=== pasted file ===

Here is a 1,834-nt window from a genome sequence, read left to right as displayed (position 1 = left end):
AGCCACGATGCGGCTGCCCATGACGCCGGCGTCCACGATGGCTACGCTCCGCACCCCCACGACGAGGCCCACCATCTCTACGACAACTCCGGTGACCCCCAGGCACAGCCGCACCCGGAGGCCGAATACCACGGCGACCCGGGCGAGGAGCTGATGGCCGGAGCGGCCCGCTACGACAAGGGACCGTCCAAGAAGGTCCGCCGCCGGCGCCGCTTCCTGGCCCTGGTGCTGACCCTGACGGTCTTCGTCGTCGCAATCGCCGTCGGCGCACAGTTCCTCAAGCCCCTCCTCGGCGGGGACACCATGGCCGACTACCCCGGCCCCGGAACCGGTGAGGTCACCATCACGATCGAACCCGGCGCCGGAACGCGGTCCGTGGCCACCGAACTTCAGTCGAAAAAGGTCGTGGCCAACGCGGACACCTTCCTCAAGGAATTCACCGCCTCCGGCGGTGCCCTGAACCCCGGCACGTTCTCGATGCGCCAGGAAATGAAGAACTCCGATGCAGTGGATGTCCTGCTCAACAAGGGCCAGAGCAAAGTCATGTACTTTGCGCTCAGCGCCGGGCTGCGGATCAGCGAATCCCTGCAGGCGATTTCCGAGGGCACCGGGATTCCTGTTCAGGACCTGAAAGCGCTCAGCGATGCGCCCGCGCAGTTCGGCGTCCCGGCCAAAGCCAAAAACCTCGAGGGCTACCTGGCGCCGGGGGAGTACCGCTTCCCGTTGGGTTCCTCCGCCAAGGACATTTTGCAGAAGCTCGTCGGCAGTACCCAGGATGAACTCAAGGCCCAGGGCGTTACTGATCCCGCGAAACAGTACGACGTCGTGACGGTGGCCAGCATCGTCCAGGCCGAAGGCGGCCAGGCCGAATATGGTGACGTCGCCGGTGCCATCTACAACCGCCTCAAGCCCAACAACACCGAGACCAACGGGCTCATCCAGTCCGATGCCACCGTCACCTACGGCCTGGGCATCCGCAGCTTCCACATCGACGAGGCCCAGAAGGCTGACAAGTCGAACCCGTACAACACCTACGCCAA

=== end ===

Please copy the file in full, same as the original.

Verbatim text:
Here is a 1,834-nt window from a genome sequence, read left to right as displayed (position 1 = left end):
AGCCACGATGCGGCTGCCCATGACGCCGGCGTCCACGATGGCTACGCTCCGCACCCCCACGACGAGGCCCACCATCTCTACGACAACTCCGGTGACCCCCAGGCACAGCCGCACCCGGAGGCCGAATACCACGGCGACCCGGGCGAGGAGCTGATGGCCGGAGCGGCCCGCTACGACAAGGGACCGTCCAAGAAGGTCCGCCGCCGGCGCCGCTTCCTGGCCCTGGTGCTGACCCTGACGGTCTTCGTCGTCGCAATCGCCGTCGGCGCACAGTTCCTCAAGCCCCTCCTCGGCGGGGACACCATGGCCGACTACCCCGGCCCCGGAACCGGTGAGGTCACCATCACGATCGAACCCGGCGCCGGAACGCGGTCCGTGGCCACCGAACTTCAGTCGAAAAAGGTCGTGGCCAACGCGGACACCTTCCTCAAGGAATTCACCGCCTCCGGCGGTGCCCTGAACCCCGGCACGTTCTCGATGCGCCAGGAAATGAAGAACTCCGATGCAGTGGATGTCCTGCTCAACAAGGGCCAGAGCAAAGTCATGTACTTTGCGCTCAGCGCCGGGCTGCGGATCAGCGAATCCCTGCAGGCGATTTCCGAGGGCACCGGGATTCCTGTTCAGGACCTGAAAGCGCTCAGCGATGCGCCCGCGCAGTTCGGCGTCCCGGCCAAAGCCAAAAACCTCGAGGGCTACCTGGCGCCGGGGGAGTACCGCTTCCCGTTGGGTTCCTCCGCCAAGGACATTTTGCAGAAGCTCGTCGGCAGTACCCAGGATGAACTCAAGGCCCAGGGCGTTACTGATCCCGCGAAACAGTACGACGTCGTGACGGTGGCCAGCATCGTCCAGGCCGAAGGCGGCCAGGCCGAATATGGTGACGTCGCCGGTGCCATCTACAACCGCCTCAAGCCCAACAACACCGAGACCAACGGGCTCATCCAGTCCGATGCCACCGTCACCTACGGCCTGGGCATCCGCAGCTTCCACATCGACGAGGCCCAGAAGGCTGACAAGTCGAACCCGTACAACACCTACGCCAA